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How to Prepare Your Child for a New Sibling

Preparing your child for the arrival of a new baby can bring many changes to a family. Parents spend a lot of time preparing for the baby, and after the baby arrives, much of their attention is focused on meeting the newborn's needs. All this change can be hard for older siblings to handle. It's common for them to feel jealous and even act out.

But parents can prepare kids for an addition to the family. Discussing the pregnancy in terms that make sense to kids, making some arrangements, and including kids in the care of the newborn can make things easier for everyone.

During my pregnancy, to prepare my 2-year-old daughter for her baby brother, I read books about becoming a new big sister. She loved reading her “big sister” books. She looked forward to her brother’s arrival because she wanted to help “teach” him all kinds of things.

Babies cry a lot at first, so it’s a good idea to prepare your child for that. We explained to our daughter that babies cry sometimes because that’s the only way they can tell us what they need. After our son was born, our daughter was nervous every time he cried. The first time she heard him cry was at the hospital when the nurse was giving him a bath. My daughter said to the nurse, “Maybe he doesn’t like you.” It was pretty funny.

Throughout most of my pregnancy, my daughter insisted that I was having a girl, not a boy. She kept saying it was her baby sister. I was worried she’d be disappointed when she met him, so my husband and I bought her a special baby doll. We gave it to her at the hospital when she met her brother. We introduced the doll as her baby sister. We told her that mommy and daddy needed her help taking care of her. We bought her all the baby doll essentials, a diaper bag, burp cloths, diapers, wipes, clothes, crib, etc. When I changed baby brother, she changed baby sister. She mimicked everything I did for a while. I always told her what a good mommy she was. We had fun with it.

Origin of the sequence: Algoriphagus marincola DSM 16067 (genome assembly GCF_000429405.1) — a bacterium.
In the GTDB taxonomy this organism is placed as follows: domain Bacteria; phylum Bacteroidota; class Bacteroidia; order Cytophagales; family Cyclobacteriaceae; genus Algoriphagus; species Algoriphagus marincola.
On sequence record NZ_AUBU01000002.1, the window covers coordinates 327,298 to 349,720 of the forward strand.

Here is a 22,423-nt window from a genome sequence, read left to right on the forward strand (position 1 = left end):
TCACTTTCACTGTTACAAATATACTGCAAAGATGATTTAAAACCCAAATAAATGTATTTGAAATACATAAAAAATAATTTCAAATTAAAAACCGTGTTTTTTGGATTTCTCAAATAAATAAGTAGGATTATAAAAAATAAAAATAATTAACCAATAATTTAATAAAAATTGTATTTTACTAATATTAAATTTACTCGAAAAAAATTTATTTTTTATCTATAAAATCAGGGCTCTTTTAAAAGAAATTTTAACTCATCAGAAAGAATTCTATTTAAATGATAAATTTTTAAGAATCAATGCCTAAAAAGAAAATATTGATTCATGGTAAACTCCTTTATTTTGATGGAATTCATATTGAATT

You also might consider visiting friends or relatives with babies. If your child is not used to being around babies or seeing you hold another child, he/she may have some strong reactions at first. It's great to spend time with other families so your child can get used to the idea that even if you hold other babies, you still love him/her just the same. Being around other babies will also give your child a chance to see what babies like and learn how to interact with them.

Also, when preparing for a new sibling, get any big changes out of the way well in advance of the birth, such as room changes, weaning and toilet training. Your child needs time to make these new routines into habits without associating them with the baby.

There’s not a right time or perfect way to tell your child about an impending sibling, just do whatever you can to prepare your child for what’s coming. The more prepared your child is the better chance you’ll have of facilitating sibling bonding rather than sibling rivalry.

Written by Kristy, mom to toddler and newborn hoping for sibling bonding.

January 2012